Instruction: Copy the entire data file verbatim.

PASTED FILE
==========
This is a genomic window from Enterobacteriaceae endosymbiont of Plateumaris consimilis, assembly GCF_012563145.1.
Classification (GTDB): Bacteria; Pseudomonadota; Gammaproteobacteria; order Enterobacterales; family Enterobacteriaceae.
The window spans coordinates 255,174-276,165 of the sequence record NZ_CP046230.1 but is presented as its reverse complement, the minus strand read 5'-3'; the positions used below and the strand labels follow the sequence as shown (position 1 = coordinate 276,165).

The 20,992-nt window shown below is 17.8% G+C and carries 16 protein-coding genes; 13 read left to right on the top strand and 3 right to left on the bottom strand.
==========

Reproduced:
This is a genomic window from Enterobacteriaceae endosymbiont of Plateumaris consimilis, assembly GCF_012563145.1.
Classification (GTDB): Bacteria; Pseudomonadota; Gammaproteobacteria; order Enterobacterales; family Enterobacteriaceae.
The window spans coordinates 255,174-276,165 of the sequence record NZ_CP046230.1 but is presented as its reverse complement, the minus strand read 5'-3'; the positions used below and the strand labels follow the sequence as shown (position 1 = coordinate 276,165).

The 20,992-nt window shown below is 17.8% G+C and carries 16 protein-coding genes; 13 read left to right on the top strand and 3 right to left on the bottom strand.